Maggie Secara: They can get it for free any time they like. We give it away free every single day, and a whole lot more, on the internet, at Elizabethan.org. The Compendium itself is here.  They should buy it for the very reasons you mention: so they can write in the margins, take it on the bus, read it in bed. For years, people asked me why they couldn’t find this book in their library. Teachers asked about it! I thought I could never sell it because it has such a small niche market, it wouldn’t be worth it to a publisher. Plus, it would need to be revised from time to time, and never go out of print. Finally, enough people prevailed on me, so I published it myself.

Zauberspiegel: What I found especially interesting about your book was the fact that it is for native English speakers. For German readers this adds to the „simple“ historical information certain features such as this: Usually we refer to all sorts of grain as „corn“, yet „corn“ is a particular grain - When talking about grain in Tudor times, you don't refer to corn but to barley or rye. Yet it might seem to be nitpicking – why do you regard it important to be so precise?
Maggie Secara: Nitpicking is a virtue. It’s not about precision so much as knowing what we’re actually talking about. The general is meaningless if you have no grasp of the particular. A farmer knows whether he’s sowing wheat or barley—different growing seasons, different strains, different needs. And corn, at least in period, meant different grains in different places. A writer, re-enactor, and even an actor preparing for a role should know this.
Also, while the British, and the historical record, generally refer to grains as “corn”, in the US, we use that word for what everyone else calls “maize”. I made a note in the Compendium about it, because it’s easy for a US reader to read “corn” and imagine they’re talking about corn-on-the-cob.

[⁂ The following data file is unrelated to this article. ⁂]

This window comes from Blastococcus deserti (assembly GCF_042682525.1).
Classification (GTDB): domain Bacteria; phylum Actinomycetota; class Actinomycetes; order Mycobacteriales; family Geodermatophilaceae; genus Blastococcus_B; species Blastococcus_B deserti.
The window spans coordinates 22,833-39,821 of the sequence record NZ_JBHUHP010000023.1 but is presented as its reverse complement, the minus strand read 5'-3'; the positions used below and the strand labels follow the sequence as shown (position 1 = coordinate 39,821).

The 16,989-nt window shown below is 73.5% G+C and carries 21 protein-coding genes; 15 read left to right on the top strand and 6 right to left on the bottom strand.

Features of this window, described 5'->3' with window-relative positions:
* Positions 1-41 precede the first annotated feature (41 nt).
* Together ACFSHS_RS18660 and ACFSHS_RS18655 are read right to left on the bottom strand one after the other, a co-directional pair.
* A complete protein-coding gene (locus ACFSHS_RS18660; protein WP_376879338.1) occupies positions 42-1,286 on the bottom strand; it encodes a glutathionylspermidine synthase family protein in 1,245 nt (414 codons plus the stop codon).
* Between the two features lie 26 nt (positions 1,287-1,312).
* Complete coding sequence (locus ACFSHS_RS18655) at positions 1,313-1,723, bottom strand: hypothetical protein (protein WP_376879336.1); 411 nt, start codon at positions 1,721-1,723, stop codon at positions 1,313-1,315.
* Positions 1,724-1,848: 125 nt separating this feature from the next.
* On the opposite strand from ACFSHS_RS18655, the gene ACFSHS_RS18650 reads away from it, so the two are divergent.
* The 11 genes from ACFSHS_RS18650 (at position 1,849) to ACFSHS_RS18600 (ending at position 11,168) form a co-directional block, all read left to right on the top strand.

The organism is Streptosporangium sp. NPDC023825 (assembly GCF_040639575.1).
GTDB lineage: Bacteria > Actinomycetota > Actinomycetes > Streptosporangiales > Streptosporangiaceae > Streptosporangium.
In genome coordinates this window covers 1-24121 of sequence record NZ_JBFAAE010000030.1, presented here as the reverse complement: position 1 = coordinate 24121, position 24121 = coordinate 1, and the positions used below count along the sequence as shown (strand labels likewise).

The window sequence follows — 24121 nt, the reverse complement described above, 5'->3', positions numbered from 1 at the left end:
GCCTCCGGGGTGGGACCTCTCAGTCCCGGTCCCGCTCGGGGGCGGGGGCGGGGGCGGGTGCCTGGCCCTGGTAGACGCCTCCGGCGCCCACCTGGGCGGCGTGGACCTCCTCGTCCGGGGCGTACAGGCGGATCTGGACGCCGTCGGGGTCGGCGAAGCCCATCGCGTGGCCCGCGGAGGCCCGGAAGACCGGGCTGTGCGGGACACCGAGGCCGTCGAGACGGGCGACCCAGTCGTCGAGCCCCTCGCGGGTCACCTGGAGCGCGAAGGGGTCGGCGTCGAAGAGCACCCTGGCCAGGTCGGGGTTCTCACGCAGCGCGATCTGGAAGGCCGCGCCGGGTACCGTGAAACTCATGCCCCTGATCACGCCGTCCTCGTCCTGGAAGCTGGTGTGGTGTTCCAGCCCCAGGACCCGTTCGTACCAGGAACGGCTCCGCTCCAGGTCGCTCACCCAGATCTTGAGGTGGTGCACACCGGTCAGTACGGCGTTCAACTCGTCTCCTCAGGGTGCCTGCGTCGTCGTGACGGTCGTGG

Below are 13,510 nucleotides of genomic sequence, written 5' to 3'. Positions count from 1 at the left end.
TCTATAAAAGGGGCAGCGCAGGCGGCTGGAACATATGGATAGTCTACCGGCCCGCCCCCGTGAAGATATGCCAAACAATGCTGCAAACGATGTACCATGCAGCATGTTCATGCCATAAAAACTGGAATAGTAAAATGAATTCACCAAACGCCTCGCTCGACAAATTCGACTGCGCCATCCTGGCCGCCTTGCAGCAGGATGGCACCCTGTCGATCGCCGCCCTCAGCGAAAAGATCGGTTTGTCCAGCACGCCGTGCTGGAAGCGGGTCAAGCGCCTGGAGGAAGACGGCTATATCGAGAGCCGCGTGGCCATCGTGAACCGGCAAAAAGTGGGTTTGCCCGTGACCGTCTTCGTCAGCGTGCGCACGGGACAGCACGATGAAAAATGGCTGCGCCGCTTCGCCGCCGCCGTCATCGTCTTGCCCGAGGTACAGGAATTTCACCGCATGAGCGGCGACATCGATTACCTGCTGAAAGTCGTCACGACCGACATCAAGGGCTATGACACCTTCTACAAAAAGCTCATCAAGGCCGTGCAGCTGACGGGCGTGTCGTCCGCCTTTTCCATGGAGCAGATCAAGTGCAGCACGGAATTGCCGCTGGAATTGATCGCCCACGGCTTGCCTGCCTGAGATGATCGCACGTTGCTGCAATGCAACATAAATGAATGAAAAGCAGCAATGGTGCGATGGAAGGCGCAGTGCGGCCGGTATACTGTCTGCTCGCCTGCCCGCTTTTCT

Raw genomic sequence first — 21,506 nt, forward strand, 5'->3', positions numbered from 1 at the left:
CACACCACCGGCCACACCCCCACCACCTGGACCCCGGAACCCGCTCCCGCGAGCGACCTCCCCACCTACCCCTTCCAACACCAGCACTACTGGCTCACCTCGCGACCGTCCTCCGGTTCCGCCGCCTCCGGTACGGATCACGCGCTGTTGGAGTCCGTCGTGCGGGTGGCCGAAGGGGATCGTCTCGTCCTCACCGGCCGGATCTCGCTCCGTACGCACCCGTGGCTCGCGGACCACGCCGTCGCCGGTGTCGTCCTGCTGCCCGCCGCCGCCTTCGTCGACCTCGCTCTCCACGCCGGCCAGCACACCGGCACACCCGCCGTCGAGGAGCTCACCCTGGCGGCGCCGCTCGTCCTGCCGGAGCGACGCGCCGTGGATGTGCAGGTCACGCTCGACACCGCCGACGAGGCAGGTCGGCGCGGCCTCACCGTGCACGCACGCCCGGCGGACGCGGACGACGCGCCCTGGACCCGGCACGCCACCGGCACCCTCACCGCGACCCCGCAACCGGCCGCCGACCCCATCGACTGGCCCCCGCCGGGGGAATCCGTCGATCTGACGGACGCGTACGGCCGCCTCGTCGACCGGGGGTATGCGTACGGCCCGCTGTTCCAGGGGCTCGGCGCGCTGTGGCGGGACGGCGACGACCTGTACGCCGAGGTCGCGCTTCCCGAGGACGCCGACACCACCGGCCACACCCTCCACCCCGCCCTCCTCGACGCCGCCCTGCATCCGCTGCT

Zauberspiegel: There is a German philosopher who said: Those who do not know history are doomed to repeat it. Dealing with the time period of the Elizabethan era, what do you think we can learn from for modern life?
Maggie Secara: That we never make the same mistakes twice in the same way.

ReenactmentZauberspiegel: We met at Facebook because I saw you in historical costume. You participate in a re-enactment group. What kind of group is it?
Maggie Secara: I really don’t anymore. I’ve been involved with Clan MacColin of Glenderry (Highland/Irish), Kriegshund Fähnlein (Landsknechten) and the Guild of St George (Royal Court). All of these groups are very costume-intensive, and intense in other ways as well. All strive for a high level of understanding and, dare I say it, authenticity. I learned a lot from them, but not I’ve stepped away from direct participation and am putting what I’ve learned into my writing. My new novel, Molly September, draws on the living history experience I many ways.

Zauberspiegel: Apart from working on your second edition of the Compendium. Do you work on writing professionally? What other things do you write about?
Maggie Secara: I make my living as a technical writer, doing user manuals and online help, and other useful but less interesting things. I’ve written poetry, too. And in the last couple of years, I’ve really gotten into fiction. My first novel, Molly September, a historical, romantic adventure, just came out a few weeks ago. It’s the culmination of years of work and re-work, and I’m very proud of it. I’m working on a time travel-faerie-fantasy trilogy right now. The first volume is finished and looking for a home; the other two are in revision (fantasy agents, please take note). It’s really the most exciting thing I’ve ever done!

Zauberspiegel: Is there anything you would like to add?
Maggie Secara: Yes! A blatant typo in the current edition, at the bottom of page 8, says the Gregorian calendar was adopted in the 12th century. That’s absurd, of course. Please take your pencils and mark out the 12, and insert 16. It is correct on the website (the website is scrupulously maintained ) and will be fixed in the coming edition; don’t be the only one who doesn’t know.